Mongrel Mob member warns over online gang patch sales

By Jessica Tyson
  • Australia

 A senior member of the Mongrel Mob says he’ll be looking at taking action after being made aware that patches, with the gang’s name and bulldog logo, were being sold online.

Life member Harry Tam says he’ll be looking at how to make contact with the sellers to get them to take the products down.

Company Five Star China are selling the products through AliExpress; a website made up of small businesses in China selling to international buyers. 

“I’m not very happy about it. I don’t think it’s a good idea to sell items like that particularly when the seller has no rights to it,” says Tam.

Company Five Star China are selling the products through AliExpress.  Source: AliExpress

Products currently being sold includes 45cm patches with the gang’s bulldog logo, surrounded by the words ‘Mongrel Mob Aotearoa’ for NZ$68.

So far six have been purchased from buyers in New Zealand, Australia, and Ireland.

Four-piece-set patches are also being sold on the website for NZ$38, with 18 orders made from New Zealand, Denmark Australia and Germany.  

Tam says those who have purchased the items are not entitled to wear them “and there’s certainly no mana behind the patches.”

“I’m sure there would become people who would take extreme exception to it because it is a form of theft in terms of intellectual property rights.”   

Tam says he isn’t aware of whether not the design is copyrighted to the Mongrel Mob.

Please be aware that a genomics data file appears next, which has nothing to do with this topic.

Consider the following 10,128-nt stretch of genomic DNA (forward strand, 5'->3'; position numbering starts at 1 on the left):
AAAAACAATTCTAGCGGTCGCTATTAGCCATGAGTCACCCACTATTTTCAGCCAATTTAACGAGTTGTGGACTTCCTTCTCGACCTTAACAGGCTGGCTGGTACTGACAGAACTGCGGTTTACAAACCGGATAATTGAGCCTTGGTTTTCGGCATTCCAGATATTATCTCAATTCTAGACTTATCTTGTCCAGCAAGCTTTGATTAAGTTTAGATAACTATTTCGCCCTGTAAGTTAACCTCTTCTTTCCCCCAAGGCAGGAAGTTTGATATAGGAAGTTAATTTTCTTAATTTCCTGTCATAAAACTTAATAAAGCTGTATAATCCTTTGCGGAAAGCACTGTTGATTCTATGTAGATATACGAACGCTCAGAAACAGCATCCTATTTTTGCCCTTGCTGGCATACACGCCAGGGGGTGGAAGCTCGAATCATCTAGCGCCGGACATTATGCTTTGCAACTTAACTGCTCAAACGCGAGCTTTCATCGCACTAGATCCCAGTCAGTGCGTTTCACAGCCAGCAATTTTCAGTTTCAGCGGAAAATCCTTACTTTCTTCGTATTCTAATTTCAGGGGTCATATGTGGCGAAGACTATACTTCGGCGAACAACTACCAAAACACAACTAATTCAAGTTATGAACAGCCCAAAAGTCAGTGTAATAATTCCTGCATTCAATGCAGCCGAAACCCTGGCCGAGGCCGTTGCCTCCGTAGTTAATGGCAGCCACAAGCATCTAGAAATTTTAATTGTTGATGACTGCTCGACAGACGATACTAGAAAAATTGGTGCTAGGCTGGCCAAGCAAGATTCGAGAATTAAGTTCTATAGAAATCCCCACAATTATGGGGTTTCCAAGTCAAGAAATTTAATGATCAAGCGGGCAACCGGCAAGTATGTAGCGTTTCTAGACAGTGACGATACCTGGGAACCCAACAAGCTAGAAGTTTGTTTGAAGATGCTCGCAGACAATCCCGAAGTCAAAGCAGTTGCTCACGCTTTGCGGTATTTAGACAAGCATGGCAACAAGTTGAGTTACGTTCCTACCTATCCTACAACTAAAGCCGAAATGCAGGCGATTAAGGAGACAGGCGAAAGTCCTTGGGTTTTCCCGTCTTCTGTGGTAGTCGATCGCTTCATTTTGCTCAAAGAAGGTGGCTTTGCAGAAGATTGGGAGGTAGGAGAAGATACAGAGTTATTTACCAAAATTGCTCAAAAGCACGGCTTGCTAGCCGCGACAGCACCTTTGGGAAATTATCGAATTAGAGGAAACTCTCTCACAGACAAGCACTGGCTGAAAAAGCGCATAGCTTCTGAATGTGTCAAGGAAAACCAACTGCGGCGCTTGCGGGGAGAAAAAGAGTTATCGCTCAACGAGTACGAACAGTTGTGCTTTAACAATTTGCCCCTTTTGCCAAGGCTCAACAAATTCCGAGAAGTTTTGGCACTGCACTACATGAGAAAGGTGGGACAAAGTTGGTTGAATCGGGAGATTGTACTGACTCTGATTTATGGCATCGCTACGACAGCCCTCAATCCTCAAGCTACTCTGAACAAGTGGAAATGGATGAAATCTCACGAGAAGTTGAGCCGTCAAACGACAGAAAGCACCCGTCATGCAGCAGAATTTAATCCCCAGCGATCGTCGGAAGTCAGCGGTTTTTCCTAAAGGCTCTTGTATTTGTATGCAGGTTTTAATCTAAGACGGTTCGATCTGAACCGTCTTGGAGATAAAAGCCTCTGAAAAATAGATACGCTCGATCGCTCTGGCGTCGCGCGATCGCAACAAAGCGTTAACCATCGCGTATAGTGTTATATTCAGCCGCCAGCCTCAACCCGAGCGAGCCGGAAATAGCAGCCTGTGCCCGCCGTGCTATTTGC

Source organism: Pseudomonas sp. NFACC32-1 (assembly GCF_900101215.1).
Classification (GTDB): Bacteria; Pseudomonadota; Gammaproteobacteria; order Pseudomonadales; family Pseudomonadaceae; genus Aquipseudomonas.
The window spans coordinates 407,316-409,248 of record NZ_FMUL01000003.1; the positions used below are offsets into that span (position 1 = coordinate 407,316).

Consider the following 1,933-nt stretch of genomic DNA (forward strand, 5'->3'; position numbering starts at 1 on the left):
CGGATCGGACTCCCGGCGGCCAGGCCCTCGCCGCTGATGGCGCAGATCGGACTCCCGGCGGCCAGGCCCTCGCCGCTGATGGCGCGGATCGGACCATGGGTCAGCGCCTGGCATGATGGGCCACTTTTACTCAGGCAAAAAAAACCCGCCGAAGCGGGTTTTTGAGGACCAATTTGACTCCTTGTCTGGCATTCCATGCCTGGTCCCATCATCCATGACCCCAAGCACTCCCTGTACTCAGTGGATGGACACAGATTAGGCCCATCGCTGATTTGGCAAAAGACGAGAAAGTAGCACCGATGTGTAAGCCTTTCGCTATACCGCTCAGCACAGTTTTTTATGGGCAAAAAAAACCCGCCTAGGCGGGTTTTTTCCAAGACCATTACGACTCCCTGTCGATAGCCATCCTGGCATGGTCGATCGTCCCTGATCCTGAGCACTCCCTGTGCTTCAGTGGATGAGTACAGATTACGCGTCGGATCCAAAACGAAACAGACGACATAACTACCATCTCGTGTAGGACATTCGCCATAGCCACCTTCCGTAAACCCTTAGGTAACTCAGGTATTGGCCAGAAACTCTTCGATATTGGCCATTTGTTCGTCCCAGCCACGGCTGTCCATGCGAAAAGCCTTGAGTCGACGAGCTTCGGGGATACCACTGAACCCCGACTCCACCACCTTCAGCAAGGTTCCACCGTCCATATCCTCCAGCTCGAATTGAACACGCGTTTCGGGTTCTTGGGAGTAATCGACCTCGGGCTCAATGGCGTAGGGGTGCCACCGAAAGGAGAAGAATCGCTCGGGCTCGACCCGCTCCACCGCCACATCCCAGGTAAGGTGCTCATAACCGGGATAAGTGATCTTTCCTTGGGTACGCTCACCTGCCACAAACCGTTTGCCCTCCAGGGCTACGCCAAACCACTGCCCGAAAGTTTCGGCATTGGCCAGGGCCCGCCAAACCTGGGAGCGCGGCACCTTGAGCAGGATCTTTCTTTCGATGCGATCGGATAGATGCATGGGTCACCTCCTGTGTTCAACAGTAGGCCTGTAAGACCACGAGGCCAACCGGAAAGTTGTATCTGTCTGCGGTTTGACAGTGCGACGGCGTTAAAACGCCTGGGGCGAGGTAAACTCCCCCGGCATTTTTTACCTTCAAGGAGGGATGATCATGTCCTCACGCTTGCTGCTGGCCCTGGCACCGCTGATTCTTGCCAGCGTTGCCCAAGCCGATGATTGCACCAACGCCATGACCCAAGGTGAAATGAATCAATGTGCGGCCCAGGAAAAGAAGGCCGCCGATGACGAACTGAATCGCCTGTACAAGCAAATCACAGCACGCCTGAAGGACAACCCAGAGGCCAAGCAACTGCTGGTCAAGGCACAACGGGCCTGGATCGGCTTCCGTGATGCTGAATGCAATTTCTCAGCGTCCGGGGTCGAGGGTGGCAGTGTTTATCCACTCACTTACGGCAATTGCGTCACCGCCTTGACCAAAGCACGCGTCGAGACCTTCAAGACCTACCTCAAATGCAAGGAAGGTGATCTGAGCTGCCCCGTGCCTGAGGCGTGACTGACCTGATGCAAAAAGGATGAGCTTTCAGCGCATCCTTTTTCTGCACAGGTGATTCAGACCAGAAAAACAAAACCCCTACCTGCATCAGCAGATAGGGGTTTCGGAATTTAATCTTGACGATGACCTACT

“I haven’t had the chance to follow up on that yet but it’s something that we’ll certainly be looking at,” he says.

Four-piece-set patches are also being sold on AliExpress for NZ$48. Source: AliExpress

Tam recommends buyers to return the items. “All I can say to them is don’t wear it. If you own one send it back to them to ask for your money back. It’s probably not a good idea to be seen with it, with something that doesn’t belong to them.”

Police are also urging people to consider the potential risks of wearing the patches and being perceived as associating with a gang. 

“Police constantly monitor the gang situation in New Zealand, and while it is not illegal to wear, buy or sell gang insignia, police would remind those who choose to wear it of their obligations under the relevant legislation and bylaws,” a police spokesperson said in a statement.

This includes a bylaw in Whanganui prohibiting gang insignia in specified areas within the district.

Te Kāea has tried to make contact with the suppliers under the Alibaba Group but is yet to receive a response.